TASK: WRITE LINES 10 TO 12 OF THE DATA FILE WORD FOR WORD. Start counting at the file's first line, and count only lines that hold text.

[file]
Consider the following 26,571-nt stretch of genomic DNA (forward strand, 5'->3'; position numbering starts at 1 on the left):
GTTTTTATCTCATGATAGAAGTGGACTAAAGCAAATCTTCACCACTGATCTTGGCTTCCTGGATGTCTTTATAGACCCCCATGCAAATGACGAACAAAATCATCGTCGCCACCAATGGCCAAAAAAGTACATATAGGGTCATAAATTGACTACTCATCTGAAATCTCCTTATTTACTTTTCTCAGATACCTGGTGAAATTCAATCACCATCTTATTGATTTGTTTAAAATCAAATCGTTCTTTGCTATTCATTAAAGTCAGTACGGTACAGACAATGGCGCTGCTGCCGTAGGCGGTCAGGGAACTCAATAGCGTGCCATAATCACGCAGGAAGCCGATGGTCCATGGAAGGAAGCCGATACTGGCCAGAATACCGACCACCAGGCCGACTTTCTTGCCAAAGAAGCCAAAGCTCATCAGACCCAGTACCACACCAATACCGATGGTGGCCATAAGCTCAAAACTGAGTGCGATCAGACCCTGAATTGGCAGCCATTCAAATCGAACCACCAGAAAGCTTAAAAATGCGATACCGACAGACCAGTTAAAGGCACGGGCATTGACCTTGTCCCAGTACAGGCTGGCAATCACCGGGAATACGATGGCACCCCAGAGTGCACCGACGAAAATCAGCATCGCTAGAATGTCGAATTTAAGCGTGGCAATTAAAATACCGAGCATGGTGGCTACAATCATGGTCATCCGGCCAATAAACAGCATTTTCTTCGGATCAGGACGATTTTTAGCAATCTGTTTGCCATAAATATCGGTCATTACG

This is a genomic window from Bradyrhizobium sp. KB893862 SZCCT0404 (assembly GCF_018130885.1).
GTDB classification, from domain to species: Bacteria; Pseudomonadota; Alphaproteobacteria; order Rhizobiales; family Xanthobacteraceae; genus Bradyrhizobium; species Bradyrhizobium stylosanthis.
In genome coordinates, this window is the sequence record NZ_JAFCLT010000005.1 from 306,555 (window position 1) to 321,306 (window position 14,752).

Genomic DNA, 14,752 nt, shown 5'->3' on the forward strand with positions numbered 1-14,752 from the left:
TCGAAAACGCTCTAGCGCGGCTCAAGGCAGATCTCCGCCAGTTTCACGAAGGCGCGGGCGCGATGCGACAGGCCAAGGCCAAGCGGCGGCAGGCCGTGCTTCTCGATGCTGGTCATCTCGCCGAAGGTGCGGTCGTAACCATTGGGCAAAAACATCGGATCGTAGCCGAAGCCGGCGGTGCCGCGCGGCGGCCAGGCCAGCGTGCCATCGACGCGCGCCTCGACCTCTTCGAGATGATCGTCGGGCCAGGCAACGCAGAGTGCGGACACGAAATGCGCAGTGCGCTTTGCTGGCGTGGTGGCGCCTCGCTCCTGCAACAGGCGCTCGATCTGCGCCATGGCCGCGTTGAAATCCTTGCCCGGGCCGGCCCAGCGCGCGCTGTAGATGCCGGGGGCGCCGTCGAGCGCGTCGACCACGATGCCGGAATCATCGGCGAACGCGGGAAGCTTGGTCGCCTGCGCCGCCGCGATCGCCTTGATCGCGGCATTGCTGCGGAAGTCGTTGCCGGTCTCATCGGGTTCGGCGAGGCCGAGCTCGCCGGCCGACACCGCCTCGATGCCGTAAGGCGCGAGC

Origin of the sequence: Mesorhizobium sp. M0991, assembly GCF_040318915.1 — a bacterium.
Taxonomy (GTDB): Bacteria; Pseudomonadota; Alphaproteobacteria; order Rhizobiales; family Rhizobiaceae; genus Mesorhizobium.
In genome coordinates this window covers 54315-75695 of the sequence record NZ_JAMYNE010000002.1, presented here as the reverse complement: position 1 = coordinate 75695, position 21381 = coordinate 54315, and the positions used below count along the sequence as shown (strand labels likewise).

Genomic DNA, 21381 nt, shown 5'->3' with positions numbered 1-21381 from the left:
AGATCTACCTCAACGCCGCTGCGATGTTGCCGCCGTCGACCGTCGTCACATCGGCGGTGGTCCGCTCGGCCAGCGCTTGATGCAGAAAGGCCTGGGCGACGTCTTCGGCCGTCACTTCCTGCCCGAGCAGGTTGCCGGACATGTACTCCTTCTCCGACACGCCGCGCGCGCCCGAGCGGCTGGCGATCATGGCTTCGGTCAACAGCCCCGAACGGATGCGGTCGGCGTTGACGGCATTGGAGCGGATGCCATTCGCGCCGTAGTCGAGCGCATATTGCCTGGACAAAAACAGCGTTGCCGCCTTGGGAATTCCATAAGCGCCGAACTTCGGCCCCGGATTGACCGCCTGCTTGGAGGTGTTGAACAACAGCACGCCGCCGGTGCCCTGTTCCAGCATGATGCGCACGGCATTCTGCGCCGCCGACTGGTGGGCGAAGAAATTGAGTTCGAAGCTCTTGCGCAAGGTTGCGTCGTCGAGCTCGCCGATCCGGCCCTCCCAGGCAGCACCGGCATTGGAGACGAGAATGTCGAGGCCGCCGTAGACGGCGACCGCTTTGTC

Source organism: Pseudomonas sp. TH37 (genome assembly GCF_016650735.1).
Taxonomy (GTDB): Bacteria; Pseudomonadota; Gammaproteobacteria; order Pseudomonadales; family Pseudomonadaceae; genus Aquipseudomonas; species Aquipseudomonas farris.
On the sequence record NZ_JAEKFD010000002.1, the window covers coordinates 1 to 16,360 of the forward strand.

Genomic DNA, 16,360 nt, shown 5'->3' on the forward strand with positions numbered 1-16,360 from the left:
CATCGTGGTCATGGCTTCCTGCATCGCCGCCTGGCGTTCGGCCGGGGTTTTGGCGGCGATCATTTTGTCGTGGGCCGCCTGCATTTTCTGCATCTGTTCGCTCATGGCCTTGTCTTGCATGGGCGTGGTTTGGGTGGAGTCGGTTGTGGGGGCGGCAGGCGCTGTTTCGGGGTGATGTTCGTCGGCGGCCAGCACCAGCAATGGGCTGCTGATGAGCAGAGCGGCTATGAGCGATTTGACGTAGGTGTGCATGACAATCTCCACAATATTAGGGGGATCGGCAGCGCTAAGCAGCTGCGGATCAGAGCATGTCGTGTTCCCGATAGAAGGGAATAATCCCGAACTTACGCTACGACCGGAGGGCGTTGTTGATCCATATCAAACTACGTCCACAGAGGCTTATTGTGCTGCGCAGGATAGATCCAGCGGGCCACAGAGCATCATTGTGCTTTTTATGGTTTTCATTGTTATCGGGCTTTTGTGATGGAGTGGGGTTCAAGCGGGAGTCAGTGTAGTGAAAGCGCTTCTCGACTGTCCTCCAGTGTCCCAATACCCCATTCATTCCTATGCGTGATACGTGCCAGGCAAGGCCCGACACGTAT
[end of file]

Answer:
In genome coordinates this window covers 54315-75695 of the sequence record NZ_JAMYNE010000002.1, presented here as the reverse complement: position 1 = coordinate 75695, position 21381 = coordinate 54315, and the positions used below count along the sequence as shown (strand labels likewise).

Genomic DNA, 21381 nt, shown 5'->3' with positions numbered 1-21381 from the left:
AGATCTACCTCAACGCCGCTGCGATGTTGCCGCCGTCGACCGTCGTCACATCGGCGGTGGTCCGCTCGGCCAGCGCTTGATGCAGAAAGGCCTGGGCGACGTCTTCGGCCGTCACTTCCTGCCCGAGCAGGTTGCCGGACATGTACTCCTTCTCCGACACGCCGCGCGCGCCCGAGCGGCTGGCGATCATGGCTTCGGTCAACAGCCCCGAACGGATGCGGTCGGCGTTGACGGCATTGGAGCGGATGCCATTCGCGCCGTAGTCGAGCGCATATTGCCTGGACAAAAACAGCGTTGCCGCCTTGGGAATTCCATAAGCGCCGAACTTCGGCCCCGGATTGACCGCCTGCTTGGAGGTGTTGAACAACAGCACGCCGCCGGTGCCCTGTTCCAGCATGATGCGCACGGCATTCTGCGCCGCCGACTGGTGGGCGAAGAAATTGAGTTCGAAGCTCTTGCGCAAGGTTGCGTCGTCGAGCTCGCCGATCCGGCCCTCCCAGGCAGCACCGGCATTGGAGACGAGAATGTCGAGGCCGCCGTAGACGGCGACCGCTTTGTC